# sort method

- [int compare(
- E,
- E

override

Sorts this list according to the order specified by the `compare`

function.

The `compare`

function must act as a Comparator.

```
final numbers = <String>['two', 'three', 'four'];
// Sort from shortest to longest.
numbers.sort((a, b) => a.length.compareTo(b.length));
print(numbers); // [two, four, three]
```

The default List implementations use Comparable.compare if
`compare`

is omitted.

```
final numbers = <int>[13, 2, -11, 0];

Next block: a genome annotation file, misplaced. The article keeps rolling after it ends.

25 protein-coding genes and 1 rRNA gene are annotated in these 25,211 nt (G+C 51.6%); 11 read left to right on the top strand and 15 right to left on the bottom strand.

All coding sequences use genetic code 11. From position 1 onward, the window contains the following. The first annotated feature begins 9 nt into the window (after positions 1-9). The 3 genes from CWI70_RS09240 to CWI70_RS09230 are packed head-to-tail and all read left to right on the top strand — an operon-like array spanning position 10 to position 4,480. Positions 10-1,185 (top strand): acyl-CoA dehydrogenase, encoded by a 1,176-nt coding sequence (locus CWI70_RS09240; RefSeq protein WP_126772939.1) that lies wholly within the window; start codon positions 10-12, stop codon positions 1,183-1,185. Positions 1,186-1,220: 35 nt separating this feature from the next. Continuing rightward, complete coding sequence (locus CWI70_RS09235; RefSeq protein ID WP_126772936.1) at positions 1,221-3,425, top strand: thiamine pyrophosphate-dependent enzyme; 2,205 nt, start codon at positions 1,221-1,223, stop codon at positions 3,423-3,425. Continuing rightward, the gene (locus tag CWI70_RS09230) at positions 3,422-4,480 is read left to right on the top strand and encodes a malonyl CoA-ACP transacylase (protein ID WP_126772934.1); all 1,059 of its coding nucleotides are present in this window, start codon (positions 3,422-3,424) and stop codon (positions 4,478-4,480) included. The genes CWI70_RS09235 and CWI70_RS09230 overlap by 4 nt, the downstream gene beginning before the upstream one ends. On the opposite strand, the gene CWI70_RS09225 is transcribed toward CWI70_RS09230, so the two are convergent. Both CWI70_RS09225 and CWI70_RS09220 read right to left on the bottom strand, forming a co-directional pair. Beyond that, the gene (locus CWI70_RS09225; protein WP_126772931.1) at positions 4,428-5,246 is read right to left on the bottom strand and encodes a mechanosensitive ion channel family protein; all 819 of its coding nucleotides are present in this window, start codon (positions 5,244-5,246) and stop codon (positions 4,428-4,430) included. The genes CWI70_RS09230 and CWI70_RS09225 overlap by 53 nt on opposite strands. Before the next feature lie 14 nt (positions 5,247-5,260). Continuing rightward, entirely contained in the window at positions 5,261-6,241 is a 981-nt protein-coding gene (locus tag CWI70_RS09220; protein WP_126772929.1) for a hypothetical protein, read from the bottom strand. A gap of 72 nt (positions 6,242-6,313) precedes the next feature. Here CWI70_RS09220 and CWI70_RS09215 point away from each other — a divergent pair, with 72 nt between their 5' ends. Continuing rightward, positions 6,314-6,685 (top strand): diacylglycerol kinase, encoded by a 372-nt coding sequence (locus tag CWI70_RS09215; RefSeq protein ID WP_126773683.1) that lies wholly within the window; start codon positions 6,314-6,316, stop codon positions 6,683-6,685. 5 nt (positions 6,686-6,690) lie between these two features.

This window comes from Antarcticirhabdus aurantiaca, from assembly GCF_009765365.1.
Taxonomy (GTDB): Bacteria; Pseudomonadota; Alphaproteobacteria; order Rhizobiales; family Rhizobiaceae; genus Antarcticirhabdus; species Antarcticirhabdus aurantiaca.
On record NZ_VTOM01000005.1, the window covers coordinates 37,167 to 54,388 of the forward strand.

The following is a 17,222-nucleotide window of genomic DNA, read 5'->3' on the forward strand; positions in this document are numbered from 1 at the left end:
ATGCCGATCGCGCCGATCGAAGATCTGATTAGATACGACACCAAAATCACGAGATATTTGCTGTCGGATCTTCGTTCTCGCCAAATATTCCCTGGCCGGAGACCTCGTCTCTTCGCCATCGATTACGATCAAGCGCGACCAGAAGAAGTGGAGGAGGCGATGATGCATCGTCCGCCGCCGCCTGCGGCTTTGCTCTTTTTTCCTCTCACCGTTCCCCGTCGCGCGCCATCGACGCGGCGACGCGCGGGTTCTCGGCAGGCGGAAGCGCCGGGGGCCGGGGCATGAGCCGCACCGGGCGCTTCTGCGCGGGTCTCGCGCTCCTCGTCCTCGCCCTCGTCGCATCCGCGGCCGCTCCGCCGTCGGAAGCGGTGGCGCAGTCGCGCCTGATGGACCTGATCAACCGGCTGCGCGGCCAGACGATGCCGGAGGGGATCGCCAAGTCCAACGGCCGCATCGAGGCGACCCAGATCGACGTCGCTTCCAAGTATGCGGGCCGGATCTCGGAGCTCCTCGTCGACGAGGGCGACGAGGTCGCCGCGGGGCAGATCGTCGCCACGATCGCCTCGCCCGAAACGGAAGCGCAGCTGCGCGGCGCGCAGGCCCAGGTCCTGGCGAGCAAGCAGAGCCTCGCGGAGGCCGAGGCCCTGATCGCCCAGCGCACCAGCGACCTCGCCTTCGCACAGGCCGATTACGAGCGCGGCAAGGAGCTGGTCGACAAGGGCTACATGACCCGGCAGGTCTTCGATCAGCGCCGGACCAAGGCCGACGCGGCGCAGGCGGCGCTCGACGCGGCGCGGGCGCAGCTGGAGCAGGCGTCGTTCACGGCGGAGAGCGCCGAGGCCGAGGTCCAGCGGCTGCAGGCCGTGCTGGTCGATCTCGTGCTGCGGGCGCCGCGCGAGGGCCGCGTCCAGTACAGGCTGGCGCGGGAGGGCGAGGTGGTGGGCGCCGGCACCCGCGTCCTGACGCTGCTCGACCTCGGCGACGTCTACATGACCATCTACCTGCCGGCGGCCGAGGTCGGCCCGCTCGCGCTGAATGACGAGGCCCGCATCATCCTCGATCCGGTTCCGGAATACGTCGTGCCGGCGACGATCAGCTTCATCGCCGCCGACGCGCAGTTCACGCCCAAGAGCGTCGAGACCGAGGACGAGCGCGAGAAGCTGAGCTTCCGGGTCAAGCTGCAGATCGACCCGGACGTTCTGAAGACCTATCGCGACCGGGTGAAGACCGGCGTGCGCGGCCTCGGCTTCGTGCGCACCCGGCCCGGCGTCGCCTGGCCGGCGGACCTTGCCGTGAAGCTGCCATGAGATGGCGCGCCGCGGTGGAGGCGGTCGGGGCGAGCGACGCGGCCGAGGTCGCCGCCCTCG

numbers.sort();
print(numbers); // [-11, 0, 2, 13]
```

In that case, the elements of the list must be Comparable to each other.

A Comparator may compare objects as equal (return zero), even if they are distinct objects. The sort function is not guaranteed to be stable, so distinct objects that compare as equal may occur in any order in the result:

```
final numbers = <String>['one', 'two', 'three', 'four'];
numbers.sort((a, b) => a.length.compareTo(b.length));
print(numbers); // [one, two, four, three] OR [two, one, four, three]
```

## Implementation

```
@override
void sort([int Function(E, E)? compare]) {
_base.sort(compare);
}
```